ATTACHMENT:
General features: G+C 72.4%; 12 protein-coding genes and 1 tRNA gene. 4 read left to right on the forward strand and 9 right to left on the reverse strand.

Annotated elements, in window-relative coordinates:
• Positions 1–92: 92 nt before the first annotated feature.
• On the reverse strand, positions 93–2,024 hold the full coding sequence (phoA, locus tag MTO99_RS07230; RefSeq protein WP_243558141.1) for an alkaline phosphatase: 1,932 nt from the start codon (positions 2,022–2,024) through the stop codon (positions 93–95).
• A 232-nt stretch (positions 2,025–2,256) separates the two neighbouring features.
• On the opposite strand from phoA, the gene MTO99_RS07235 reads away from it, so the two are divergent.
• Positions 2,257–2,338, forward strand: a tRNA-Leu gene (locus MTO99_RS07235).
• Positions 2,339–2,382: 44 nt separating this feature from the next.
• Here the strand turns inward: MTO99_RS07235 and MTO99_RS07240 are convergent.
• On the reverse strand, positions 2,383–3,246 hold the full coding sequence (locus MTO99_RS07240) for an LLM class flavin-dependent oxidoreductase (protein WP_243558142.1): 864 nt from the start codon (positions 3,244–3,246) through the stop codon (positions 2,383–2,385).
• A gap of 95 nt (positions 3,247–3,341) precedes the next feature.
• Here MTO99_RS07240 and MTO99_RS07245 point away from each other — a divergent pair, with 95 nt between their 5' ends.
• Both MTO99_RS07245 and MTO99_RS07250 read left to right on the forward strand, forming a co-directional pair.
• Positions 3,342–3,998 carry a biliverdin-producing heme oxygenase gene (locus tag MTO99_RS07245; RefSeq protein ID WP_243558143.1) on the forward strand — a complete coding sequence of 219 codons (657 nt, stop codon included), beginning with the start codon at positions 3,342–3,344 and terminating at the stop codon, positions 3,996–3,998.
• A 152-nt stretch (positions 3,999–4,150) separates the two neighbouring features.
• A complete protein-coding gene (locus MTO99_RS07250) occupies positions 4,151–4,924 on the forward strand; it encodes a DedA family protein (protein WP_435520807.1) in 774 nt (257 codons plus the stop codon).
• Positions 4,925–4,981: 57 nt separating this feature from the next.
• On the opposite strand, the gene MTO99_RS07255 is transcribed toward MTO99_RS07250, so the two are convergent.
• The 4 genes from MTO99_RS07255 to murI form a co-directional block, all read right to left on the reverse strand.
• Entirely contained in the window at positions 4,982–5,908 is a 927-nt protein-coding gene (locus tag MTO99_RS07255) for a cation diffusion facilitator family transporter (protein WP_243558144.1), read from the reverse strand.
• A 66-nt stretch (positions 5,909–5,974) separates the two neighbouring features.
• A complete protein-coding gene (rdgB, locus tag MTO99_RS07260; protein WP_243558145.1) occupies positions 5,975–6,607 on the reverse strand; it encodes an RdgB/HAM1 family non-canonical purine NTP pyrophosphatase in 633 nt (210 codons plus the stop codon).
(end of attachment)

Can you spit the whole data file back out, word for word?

General features: G+C 72.4%; 12 protein-coding genes and 1 tRNA gene. 4 read left to right on the forward strand and 9 right to left on the reverse strand.

Annotated elements, in window-relative coordinates:
• Positions 1–92: 92 nt before the first annotated feature.
• On the reverse strand, positions 93–2,024 hold the full coding sequence (phoA, locus tag MTO99_RS07230; RefSeq protein WP_243558141.1) for an alkaline phosphatase: 1,932 nt from the start codon (positions 2,022–2,024) through the stop codon (positions 93–95).
• A 232-nt stretch (positions 2,025–2,256) separates the two neighbouring features.
• On the opposite strand from phoA, the gene MTO99_RS07235 reads away from it, so the two are divergent.
• Positions 2,257–2,338, forward strand: a tRNA-Leu gene (locus MTO99_RS07235).
• Positions 2,339–2,382: 44 nt separating this feature from the next.
• Here the strand turns inward: MTO99_RS07235 and MTO99_RS07240 are convergent.
• On the reverse strand, positions 2,383–3,246 hold the full coding sequence (locus MTO99_RS07240) for an LLM class flavin-dependent oxidoreductase (protein WP_243558142.1): 864 nt from the start codon (positions 3,244–3,246) through the stop codon (positions 2,383–2,385).
• A gap of 95 nt (positions 3,247–3,341) precedes the next feature.
• Here MTO99_RS07240 and MTO99_RS07245 point away from each other — a divergent pair, with 95 nt between their 5' ends.
• Both MTO99_RS07245 and MTO99_RS07250 read left to right on the forward strand, forming a co-directional pair.
• Positions 3,342–3,998 carry a biliverdin-producing heme oxygenase gene (locus tag MTO99_RS07245; RefSeq protein ID WP_243558143.1) on the forward strand — a complete coding sequence of 219 codons (657 nt, stop codon included), beginning with the start codon at positions 3,342–3,344 and terminating at the stop codon, positions 3,996–3,998.
• A 152-nt stretch (positions 3,999–4,150) separates the two neighbouring features.
• A complete protein-coding gene (locus MTO99_RS07250) occupies positions 4,151–4,924 on the forward strand; it encodes a DedA family protein (protein WP_435520807.1) in 774 nt (257 codons plus the stop codon).
• Positions 4,925–4,981: 57 nt separating this feature from the next.
• On the opposite strand, the gene MTO99_RS07255 is transcribed toward MTO99_RS07250, so the two are convergent.
• The 4 genes from MTO99_RS07255 to murI form a co-directional block, all read right to left on the reverse strand.
• Entirely contained in the window at positions 4,982–5,908 is a 927-nt protein-coding gene (locus tag MTO99_RS07255) for a cation diffusion facilitator family transporter (protein WP_243558144.1), read from the reverse strand.
• A 66-nt stretch (positions 5,909–5,974) separates the two neighbouring features.
• A complete protein-coding gene (rdgB, locus tag MTO99_RS07260; protein WP_243558145.1) occupies positions 5,975–6,607 on the reverse strand; it encodes an RdgB/HAM1 family non-canonical purine NTP pyrophosphatase in 633 nt (210 codons plus the stop codon).